Microsoft Edge: One of the concerns of computer users is the amount of resources that it allocates to different applications. Each one requires a different treatment and also depends on the content it reproduces. In this sense, Internet browsers are highly variable and are many of the excessive use that they make of the device’s memory. But in the case of Microsoft Edge, this is about to end with the arrival of an improvement that indicates which pages consume the most.
Close the heaviest tabs in Edge
Internet users who use both Google Chrome and Edge have been asking for improvements in the performance of these applications for years. And we put the two in the same bag because they have the same base that is Chromium. The fact is that they are first cousins, which has helped the Redmond people to improve their application and put it in a better place than the version that was launched with Windows 10.
But now the American company is in a stellar moment, so much so that it will bring a significant improvement over its rival. According to TechRadar, Microsoft will improve Edge with a feature that indicates which tabs consume the most, so closing them will gain resources for your PC.
As you know, each time you open a browser it displays different tasks depending on the tabs you open. Each one is translated into a process, but which one is the one that consumes the most if you see it in the Task Manager? Exactly, it does not appear which is which, simply several processes that are called the same between one and the other with the name of the browser.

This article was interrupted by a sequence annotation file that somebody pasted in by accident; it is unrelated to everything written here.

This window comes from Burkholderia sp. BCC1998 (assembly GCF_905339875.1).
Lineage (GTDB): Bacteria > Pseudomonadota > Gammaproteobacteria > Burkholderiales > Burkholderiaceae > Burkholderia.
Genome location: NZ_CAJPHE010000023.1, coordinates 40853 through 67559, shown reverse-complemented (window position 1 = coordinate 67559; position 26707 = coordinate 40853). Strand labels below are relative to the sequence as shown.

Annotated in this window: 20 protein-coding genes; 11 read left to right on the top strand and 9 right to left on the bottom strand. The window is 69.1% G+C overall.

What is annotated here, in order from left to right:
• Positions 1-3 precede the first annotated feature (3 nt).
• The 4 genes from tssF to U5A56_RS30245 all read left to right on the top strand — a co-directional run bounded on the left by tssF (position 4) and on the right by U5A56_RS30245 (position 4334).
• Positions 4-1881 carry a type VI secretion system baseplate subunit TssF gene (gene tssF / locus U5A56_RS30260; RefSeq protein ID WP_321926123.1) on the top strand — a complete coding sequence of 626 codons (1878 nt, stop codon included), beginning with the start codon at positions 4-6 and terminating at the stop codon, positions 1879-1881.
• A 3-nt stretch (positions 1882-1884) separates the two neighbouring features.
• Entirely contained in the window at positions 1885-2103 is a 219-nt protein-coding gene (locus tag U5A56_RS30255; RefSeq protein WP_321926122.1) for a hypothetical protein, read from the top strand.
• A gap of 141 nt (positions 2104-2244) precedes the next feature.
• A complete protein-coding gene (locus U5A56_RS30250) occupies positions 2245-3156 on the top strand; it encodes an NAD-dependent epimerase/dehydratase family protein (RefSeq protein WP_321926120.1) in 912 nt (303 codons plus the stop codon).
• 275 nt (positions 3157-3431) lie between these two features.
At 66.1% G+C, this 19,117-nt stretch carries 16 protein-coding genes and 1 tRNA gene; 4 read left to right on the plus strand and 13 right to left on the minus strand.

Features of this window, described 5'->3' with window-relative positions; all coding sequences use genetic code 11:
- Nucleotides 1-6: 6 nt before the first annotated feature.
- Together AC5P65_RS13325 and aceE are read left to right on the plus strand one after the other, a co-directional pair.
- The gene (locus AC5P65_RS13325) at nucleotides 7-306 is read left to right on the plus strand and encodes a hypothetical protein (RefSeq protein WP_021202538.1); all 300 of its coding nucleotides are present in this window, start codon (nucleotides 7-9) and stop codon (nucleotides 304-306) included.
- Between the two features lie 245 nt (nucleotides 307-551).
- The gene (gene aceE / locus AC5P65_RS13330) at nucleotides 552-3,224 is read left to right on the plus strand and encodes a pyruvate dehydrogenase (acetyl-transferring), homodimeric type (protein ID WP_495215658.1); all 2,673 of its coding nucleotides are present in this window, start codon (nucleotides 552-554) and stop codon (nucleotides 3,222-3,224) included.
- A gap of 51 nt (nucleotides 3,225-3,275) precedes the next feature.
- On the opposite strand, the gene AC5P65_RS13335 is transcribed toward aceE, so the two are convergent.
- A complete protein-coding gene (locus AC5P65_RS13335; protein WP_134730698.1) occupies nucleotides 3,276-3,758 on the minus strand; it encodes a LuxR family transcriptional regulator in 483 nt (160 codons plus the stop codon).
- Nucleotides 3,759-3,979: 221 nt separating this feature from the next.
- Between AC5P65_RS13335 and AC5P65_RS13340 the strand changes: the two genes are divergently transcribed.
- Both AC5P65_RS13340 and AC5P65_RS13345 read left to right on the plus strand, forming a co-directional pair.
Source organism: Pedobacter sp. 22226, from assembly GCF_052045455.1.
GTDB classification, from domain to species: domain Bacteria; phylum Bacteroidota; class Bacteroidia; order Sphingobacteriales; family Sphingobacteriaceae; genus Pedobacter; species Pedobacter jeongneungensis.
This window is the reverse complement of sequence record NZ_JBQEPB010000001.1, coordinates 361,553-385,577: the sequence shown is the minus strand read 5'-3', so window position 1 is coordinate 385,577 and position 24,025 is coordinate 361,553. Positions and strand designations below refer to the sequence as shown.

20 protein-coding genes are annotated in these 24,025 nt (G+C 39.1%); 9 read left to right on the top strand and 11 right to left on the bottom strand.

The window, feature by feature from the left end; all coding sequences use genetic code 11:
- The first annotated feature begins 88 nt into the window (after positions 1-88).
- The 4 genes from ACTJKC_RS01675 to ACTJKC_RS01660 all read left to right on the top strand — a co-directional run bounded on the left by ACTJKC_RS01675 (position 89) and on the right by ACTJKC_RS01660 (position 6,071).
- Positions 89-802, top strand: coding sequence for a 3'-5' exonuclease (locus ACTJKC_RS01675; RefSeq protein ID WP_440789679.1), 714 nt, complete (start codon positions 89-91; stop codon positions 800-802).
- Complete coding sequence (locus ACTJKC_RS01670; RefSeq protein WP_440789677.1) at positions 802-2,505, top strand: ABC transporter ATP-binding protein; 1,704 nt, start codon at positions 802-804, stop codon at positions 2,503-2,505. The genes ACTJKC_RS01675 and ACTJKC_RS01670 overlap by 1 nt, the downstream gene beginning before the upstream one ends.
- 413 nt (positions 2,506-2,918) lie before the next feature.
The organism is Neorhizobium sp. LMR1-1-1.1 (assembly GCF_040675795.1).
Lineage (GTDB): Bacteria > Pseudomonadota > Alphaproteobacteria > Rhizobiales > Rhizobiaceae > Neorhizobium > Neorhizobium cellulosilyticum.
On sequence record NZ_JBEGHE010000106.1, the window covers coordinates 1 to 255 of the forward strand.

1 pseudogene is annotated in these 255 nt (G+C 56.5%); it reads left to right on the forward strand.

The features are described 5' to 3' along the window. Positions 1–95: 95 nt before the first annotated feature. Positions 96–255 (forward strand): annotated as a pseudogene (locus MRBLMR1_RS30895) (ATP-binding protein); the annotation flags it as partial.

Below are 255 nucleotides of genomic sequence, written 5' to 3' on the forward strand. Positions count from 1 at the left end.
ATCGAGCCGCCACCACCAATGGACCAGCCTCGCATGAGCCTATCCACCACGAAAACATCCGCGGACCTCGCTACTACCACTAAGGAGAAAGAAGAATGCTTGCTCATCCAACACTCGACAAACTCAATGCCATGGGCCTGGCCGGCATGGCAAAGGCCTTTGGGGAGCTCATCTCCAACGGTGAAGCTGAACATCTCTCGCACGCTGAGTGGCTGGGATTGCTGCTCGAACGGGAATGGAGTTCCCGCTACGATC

Ahead of Chrome
The arrival of a feature that helps you find the most resource-consuming tabs in Edge is great news. In fact, it would be a huge change in applications with Chromium, leaving Chrome one step behind the Redmond app. That would not be for long, since it is up to the Mountain View firm to maintain a good pace of updates and improvements with which to attract the attention of users.
Remember that this is in the PC version, where Edge is an important rival unlike smartphones, a device in which many users rely on Chrome for their online browsing sessions.